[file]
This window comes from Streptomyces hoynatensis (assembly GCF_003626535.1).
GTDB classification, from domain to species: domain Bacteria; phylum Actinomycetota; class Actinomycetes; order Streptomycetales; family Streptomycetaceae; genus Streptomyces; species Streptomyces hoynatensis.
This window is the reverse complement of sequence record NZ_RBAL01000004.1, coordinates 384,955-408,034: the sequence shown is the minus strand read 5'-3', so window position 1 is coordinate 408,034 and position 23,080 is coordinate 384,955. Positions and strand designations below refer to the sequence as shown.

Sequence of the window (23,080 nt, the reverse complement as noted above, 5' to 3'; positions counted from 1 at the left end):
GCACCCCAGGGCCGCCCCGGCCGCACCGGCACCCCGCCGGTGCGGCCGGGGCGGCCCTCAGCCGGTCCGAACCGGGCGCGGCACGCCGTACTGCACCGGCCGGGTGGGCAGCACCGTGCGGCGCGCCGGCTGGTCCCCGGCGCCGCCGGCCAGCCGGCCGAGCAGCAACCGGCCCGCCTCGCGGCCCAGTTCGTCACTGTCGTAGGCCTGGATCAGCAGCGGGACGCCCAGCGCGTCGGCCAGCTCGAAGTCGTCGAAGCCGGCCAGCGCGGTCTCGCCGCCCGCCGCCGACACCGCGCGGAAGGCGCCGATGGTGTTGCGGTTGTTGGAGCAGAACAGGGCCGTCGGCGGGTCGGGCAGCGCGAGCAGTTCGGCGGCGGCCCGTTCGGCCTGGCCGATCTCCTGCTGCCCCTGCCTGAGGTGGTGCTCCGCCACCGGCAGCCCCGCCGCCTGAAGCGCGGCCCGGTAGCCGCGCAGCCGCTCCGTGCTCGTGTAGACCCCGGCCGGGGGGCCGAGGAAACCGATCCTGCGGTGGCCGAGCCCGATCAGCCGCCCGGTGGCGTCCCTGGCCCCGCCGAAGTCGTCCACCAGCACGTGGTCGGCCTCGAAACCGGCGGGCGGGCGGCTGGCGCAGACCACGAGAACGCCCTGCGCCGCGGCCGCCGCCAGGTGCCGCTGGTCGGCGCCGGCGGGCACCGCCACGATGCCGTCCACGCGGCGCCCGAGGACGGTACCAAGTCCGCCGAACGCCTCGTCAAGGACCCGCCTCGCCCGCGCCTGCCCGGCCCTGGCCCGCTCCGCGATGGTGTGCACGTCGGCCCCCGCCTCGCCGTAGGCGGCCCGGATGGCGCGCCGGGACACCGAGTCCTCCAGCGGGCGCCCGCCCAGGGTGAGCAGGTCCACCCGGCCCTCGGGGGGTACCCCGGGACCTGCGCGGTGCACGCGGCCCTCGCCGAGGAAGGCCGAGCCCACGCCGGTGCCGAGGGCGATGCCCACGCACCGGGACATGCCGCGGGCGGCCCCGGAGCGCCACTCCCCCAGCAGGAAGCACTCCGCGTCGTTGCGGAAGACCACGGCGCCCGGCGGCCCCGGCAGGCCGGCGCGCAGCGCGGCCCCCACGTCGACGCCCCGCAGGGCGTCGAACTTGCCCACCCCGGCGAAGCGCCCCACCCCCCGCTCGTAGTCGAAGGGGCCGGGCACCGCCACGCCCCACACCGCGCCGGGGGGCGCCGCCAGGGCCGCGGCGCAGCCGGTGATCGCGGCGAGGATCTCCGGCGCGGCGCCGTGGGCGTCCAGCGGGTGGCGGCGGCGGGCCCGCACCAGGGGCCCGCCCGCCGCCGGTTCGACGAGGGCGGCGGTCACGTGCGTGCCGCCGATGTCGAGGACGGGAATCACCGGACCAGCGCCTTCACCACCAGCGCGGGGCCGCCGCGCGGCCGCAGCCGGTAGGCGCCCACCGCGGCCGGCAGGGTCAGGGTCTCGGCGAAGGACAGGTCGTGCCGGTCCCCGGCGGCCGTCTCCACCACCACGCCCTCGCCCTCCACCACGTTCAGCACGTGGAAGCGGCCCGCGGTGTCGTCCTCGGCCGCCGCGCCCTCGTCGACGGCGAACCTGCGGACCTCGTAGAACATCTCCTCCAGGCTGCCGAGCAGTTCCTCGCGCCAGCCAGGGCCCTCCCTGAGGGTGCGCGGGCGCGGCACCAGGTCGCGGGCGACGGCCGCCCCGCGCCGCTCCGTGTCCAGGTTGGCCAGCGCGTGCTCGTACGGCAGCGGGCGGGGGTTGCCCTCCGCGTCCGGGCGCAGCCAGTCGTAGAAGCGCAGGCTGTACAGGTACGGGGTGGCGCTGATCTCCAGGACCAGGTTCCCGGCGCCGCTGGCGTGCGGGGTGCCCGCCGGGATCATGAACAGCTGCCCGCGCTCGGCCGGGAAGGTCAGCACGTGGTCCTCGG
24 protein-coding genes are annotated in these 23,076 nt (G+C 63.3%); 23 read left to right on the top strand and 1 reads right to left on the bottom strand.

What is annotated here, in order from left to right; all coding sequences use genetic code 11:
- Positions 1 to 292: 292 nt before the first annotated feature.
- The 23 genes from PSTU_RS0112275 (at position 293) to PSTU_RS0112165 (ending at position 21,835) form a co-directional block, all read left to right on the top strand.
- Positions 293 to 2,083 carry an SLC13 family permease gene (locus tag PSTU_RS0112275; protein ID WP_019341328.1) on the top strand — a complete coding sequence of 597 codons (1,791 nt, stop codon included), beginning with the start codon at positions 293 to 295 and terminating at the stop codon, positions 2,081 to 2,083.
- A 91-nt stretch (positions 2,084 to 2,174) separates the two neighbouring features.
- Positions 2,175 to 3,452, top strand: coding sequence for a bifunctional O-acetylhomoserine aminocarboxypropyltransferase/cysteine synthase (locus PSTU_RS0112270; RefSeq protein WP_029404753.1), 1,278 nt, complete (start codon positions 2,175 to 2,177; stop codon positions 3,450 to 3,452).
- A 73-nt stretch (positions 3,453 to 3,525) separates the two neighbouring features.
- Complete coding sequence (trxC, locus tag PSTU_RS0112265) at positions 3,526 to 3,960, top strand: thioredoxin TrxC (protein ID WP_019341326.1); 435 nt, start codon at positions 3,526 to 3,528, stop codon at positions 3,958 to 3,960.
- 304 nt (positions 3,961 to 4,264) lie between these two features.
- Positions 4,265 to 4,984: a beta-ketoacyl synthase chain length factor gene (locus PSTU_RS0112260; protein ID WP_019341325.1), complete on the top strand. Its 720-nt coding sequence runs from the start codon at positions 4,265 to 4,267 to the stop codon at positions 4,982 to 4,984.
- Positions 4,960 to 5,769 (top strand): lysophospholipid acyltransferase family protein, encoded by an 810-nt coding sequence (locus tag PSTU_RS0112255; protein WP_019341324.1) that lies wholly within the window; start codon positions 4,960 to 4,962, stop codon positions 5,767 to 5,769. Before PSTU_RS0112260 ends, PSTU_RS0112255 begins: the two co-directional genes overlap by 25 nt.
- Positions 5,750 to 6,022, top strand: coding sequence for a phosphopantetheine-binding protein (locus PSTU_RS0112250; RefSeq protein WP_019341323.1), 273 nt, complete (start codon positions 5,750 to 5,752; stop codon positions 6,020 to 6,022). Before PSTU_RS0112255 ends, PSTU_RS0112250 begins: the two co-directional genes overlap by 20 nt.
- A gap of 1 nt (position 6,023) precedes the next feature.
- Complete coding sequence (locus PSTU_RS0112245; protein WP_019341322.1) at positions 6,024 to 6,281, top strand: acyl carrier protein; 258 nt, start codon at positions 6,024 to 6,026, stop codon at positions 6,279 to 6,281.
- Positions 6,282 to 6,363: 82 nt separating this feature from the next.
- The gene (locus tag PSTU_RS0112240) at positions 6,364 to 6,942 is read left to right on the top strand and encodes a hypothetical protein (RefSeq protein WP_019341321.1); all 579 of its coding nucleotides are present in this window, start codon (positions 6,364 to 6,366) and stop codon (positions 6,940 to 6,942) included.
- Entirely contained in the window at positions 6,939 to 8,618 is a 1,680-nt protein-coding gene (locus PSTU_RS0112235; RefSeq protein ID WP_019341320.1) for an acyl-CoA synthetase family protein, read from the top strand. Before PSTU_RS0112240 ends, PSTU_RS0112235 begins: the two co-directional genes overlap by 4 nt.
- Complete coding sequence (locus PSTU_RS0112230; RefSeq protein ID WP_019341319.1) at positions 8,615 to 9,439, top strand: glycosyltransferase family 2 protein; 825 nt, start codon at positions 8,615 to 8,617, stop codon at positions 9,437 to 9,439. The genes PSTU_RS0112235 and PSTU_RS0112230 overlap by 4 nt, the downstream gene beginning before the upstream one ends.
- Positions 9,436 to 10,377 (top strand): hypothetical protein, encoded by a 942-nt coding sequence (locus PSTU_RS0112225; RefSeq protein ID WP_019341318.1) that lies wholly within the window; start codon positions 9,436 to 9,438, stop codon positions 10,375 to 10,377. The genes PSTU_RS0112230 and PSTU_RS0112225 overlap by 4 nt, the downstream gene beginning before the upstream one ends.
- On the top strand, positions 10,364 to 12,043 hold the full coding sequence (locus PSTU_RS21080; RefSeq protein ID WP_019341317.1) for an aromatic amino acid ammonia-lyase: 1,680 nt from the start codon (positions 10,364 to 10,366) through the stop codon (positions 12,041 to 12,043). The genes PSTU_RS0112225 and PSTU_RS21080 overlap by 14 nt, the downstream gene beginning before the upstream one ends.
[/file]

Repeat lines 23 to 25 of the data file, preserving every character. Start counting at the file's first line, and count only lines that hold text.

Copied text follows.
- Entirely contained in the window at positions 6,939 to 8,618 is a 1,680-nt protein-coding gene (locus PSTU_RS0112235; RefSeq protein ID WP_019341320.1) for an acyl-CoA synthetase family protein, read from the top strand. Before PSTU_RS0112240 ends, PSTU_RS0112235 begins: the two co-directional genes overlap by 4 nt.
- Complete coding sequence (locus PSTU_RS0112230; RefSeq protein ID WP_019341319.1) at positions 8,615 to 9,439, top strand: glycosyltransferase family 2 protein; 825 nt, start codon at positions 8,615 to 8,617, stop codon at positions 9,437 to 9,439. The genes PSTU_RS0112235 and PSTU_RS0112230 overlap by 4 nt, the downstream gene beginning before the upstream one ends.
- Positions 9,436 to 10,377 (top strand): hypothetical protein, encoded by a 942-nt coding sequence (locus PSTU_RS0112225; RefSeq protein ID WP_019341318.1) that lies wholly within the window; start codon positions 9,436 to 9,438, stop codon positions 10,375 to 10,377. The genes PSTU_RS0112230 and PSTU_RS0112225 overlap by 4 nt, the downstream gene beginning before the upstream one ends.